Parent: Traffic, pedestrian safety a growing concern on Fifth Street / Templin Ave.

Carmel Bowman tells the Bardstown City Council of the safety issues she observed on the Fifth Street / Templin Avenue corridor.


Nelson County Gazette / WBRT Radio

Tuesday, Aug. 28, 2018 — The Bardstown City Council heard Tuesday night about increased traffic congestion and concerns of the safety of students who attend the six schools along the West Stephen Foster / North Fifth Street / Templin Avenue.

Carmel Bowman spoke the city council about concerns she and other parents have about the amount of traffic and congestion in the area before and after the schools in the area dismiss their students.

The situation is bad for motorists, but even more dangerous for pedestrians, Bowman explained.

When traffic is backed up, students don’t have a safe way to cross to the sidewalk on the north side of Templin. A cross walk that was marked there after the road was paved was later removed by the state, she said.

Bardstown Police Chief Kim Kraeszig explains the work her department is doing to examine the Templin Avenue traffic issues.

Mayor Dick Heaton said the state removed the cross walk because it placed there incorrectly.

That creates a problem for students, forcing them to jay walk if they wish to cross Templin, Bowman said. Without a safe place to cross, jaywalking happens all up and down Templin. The next marked cross walk is at the corner of Templin and Chambers Boulevard.

She also noted that the school zone warning lights quit blinking at 3:30 p.m. — a time when many students are walking down Templin.

Her conversations with city police didn’t prove fruitful, she said, and she is waiting to hear back from the department.

Bowman said that all she wants is to bring the parties involved — the city, the state and the school system — together to recognize the problem and brainstorm a solution that will improve safety for the pedestrians around the area schools.

“Its an issue that’s all of our responsiblity,” she said.

Bardstown Police Chief Kim Kraeszig told Bowman that Assistant Chief Joe Seelye is working on the issue and that he has substantial experience dealing with traffic, having spent years running the traffic unit at Louisville Metro PD before coming to Bardstown.

“He’s been watching traffic flow and doing studies there,” Kraeszig said of Seelye. “He’s still looking for ways to make it safer.”

Complicating matters is that Templin is a state-maintained highway, and is controlled by the state highway department. The state won’t consider placing a cross walk on Templin unless there’s a mechanism in place to stop traffic, she explained.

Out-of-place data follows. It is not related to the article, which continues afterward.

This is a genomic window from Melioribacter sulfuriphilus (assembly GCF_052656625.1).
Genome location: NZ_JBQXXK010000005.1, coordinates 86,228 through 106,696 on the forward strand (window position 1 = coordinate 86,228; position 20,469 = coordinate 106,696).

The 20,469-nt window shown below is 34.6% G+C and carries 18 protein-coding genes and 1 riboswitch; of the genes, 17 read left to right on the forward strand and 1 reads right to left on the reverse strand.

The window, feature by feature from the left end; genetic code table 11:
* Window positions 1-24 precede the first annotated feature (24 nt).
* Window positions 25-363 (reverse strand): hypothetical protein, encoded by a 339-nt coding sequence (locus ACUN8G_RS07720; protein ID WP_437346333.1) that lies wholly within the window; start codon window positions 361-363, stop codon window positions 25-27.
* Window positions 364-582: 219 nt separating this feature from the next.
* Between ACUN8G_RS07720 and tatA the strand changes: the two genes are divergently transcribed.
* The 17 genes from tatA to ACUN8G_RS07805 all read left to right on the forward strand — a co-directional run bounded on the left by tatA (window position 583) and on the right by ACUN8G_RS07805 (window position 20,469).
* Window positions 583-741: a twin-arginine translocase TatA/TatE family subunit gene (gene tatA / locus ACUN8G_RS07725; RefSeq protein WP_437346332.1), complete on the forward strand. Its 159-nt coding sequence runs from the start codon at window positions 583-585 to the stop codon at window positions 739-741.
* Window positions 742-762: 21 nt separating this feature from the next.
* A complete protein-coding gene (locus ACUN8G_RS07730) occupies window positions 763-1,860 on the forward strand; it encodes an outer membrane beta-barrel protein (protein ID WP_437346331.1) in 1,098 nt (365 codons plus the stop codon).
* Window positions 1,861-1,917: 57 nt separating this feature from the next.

Councilwoman Kecia Copeland speaks during Tuesday night’s city council meeting.

Kraeszig said her department can increase enforcement in the area, but the problem goes back to too much traffic funneled into too small an area to handle it. She said perhaps the schools can consider changing the times they dismiss in order to reduce congestion.

She said the police department doesn’t have sufficient manpower to place officers at cross walks on the area schools and still have enough officers available to respond to calls for service.

“This is a big issue to our department because children’s safety is No. 1,” Kraeszig said.

Councilman David Dones said Seelye had proposed making the Templin / Fifth Street intersection a three-way stop as a way to better control the traffic flow.

The three-way stop would allow placement of a cross walk across Templin at Fifth Street, and give traffic turning left from Fifth Street onto Templin right-of-way they do not now have, Dones said.

Heaton told Bowman that the state would probably require traffic studies of the area before they would consider making any changes. “It’s part of their process,” he said.

Bowman said she just wanted something done before a child was injured or killed in an accident due to the congestion.

Councilman David Dones, right, speaks with HR Director and Risk Manager Greg Ashworth prior to the start of Tuesday’s city council meeting.

PROPERTY TAX RATE. The council held first reading of the city’s 2018 property tax rate.

The proposed tax rate of 17.9 cents per $100 value will apply to real estate and personal property. The rate is slightly lower than last year’s tax rate of 18.2 cents per $100 value.

The proposed 2018 tax rate will generate approximately 3.9 percent additional tax revenue for the city. By law, if the city sets a tax rate that creates more than 4 percent of additional revenue over last year, that tax rate is subject to a recall vote by local voters.

At the Aug. 14, 2018, council meeting, Chief Financial Officer Tracy Hudson said growth in the value of assessed property makes lower the tax rate necessary.

In other business, the council:

— approved first reading of updates to its alcohol beverage control ordinance, including a provision to begin alcohol sales at 10 a.m. on Sundays.

— gave final approval to repeal of the ordinances that created the code enforcement board and the penalties it could enact.

— tabled final approval of the classification and compensation plan due to changes already planned for several job descriptions. The plan will return to the council for approval once the changes are completed.


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